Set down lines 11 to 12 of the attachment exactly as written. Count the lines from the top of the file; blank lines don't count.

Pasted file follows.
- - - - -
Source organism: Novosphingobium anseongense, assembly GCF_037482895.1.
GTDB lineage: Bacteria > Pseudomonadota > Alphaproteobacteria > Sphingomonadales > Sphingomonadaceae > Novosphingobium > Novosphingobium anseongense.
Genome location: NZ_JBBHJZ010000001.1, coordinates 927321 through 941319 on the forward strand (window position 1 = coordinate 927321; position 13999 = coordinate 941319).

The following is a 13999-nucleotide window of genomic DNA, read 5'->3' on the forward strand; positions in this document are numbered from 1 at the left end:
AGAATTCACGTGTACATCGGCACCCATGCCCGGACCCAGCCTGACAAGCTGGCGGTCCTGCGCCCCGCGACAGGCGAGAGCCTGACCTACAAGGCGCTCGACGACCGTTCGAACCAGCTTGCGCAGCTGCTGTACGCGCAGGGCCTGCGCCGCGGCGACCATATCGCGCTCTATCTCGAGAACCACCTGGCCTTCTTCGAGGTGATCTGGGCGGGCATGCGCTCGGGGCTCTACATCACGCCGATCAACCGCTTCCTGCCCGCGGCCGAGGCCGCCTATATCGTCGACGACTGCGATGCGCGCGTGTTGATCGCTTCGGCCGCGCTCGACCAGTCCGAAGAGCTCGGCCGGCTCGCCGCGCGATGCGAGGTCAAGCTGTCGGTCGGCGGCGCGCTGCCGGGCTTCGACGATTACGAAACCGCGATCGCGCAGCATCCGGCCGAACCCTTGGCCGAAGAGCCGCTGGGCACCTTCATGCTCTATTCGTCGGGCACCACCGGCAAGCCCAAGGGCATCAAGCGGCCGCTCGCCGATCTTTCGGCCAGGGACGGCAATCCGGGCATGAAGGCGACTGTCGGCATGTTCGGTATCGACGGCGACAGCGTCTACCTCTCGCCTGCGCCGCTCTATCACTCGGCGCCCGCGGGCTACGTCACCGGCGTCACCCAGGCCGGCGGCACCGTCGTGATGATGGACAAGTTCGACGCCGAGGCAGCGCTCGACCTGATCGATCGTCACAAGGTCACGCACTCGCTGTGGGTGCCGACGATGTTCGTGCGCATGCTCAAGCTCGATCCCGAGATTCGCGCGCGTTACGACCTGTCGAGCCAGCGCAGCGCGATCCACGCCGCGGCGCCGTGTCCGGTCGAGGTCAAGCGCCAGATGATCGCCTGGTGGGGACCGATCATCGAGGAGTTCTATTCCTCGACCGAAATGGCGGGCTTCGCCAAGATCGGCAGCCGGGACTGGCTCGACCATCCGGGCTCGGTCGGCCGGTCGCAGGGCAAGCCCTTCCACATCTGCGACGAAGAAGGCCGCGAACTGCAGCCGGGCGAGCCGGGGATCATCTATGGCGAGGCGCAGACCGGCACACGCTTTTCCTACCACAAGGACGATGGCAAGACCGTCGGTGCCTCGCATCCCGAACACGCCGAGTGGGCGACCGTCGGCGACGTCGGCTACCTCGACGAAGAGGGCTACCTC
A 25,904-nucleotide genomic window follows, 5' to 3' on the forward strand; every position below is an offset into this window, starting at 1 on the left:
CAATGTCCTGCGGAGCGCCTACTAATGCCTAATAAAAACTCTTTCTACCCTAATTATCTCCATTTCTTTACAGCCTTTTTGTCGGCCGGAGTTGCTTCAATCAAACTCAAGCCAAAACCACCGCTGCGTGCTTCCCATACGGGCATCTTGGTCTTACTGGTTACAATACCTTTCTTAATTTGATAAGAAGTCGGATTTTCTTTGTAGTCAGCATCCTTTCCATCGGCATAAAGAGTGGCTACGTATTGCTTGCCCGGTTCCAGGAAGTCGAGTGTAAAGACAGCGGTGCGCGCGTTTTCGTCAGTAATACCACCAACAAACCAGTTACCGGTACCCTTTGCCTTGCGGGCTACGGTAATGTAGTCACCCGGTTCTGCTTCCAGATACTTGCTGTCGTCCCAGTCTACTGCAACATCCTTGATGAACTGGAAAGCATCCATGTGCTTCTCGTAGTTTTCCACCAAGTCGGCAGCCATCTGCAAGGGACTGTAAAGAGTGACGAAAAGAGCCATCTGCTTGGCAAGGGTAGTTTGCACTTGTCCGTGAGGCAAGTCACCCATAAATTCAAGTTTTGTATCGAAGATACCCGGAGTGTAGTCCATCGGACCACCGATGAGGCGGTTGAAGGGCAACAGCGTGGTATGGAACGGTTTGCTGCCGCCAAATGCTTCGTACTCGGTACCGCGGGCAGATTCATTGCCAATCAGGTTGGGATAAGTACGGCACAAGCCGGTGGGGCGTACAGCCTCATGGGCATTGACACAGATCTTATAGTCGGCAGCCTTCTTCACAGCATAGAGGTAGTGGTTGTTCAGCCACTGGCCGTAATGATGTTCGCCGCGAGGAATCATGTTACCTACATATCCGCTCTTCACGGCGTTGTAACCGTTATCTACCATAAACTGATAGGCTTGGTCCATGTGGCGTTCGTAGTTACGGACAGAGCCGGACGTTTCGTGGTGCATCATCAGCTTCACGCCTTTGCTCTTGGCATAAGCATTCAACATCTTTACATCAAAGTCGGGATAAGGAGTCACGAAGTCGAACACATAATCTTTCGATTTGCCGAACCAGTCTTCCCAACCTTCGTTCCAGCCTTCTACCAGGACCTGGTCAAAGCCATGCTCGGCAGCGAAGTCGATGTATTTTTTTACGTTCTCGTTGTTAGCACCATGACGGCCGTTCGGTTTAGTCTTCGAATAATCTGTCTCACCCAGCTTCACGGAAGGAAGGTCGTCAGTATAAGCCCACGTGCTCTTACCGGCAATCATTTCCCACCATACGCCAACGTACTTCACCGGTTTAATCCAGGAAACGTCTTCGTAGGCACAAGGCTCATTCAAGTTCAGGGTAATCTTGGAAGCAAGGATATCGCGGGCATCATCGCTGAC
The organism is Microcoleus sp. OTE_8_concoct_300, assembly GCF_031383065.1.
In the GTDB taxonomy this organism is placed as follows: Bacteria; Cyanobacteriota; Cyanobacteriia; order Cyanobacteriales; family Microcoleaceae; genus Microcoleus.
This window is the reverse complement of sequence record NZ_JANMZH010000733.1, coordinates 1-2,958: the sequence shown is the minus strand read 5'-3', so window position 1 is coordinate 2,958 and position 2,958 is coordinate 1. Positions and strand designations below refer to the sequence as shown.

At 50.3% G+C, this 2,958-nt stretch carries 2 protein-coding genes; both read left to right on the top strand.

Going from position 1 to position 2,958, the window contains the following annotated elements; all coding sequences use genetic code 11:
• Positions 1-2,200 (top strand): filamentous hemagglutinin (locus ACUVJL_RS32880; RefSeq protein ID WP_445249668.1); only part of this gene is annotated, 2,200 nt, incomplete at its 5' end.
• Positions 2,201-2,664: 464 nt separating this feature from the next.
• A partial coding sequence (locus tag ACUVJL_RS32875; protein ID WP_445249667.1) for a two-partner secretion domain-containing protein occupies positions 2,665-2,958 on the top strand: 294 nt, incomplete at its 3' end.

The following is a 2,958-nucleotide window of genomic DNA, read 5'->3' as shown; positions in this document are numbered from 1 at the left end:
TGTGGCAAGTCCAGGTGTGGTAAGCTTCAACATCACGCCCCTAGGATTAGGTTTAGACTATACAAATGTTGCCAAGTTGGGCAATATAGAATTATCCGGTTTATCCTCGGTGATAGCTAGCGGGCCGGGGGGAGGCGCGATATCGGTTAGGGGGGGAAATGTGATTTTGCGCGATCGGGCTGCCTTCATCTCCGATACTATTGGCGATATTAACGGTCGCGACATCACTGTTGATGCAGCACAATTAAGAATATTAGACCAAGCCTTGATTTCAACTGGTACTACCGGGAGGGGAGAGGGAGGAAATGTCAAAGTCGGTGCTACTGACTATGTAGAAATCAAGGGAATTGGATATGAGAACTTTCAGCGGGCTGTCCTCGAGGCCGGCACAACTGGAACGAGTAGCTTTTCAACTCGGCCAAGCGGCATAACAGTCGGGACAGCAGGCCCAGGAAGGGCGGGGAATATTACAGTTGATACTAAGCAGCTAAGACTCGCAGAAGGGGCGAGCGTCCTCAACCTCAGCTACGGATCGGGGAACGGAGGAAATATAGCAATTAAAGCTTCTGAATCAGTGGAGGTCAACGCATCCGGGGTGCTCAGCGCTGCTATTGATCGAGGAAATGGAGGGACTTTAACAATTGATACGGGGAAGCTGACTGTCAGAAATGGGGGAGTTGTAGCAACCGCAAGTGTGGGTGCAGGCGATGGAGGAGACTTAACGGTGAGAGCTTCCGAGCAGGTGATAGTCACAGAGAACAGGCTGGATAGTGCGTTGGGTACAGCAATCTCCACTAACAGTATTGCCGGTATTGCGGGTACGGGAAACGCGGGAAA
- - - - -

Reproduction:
At 50.3% G+C, this 2,958-nt stretch carries 2 protein-coding genes; both read left to right on the top strand.

Going from position 1 to position 2,958, the window contains the following annotated elements; all coding sequences use genetic code 11: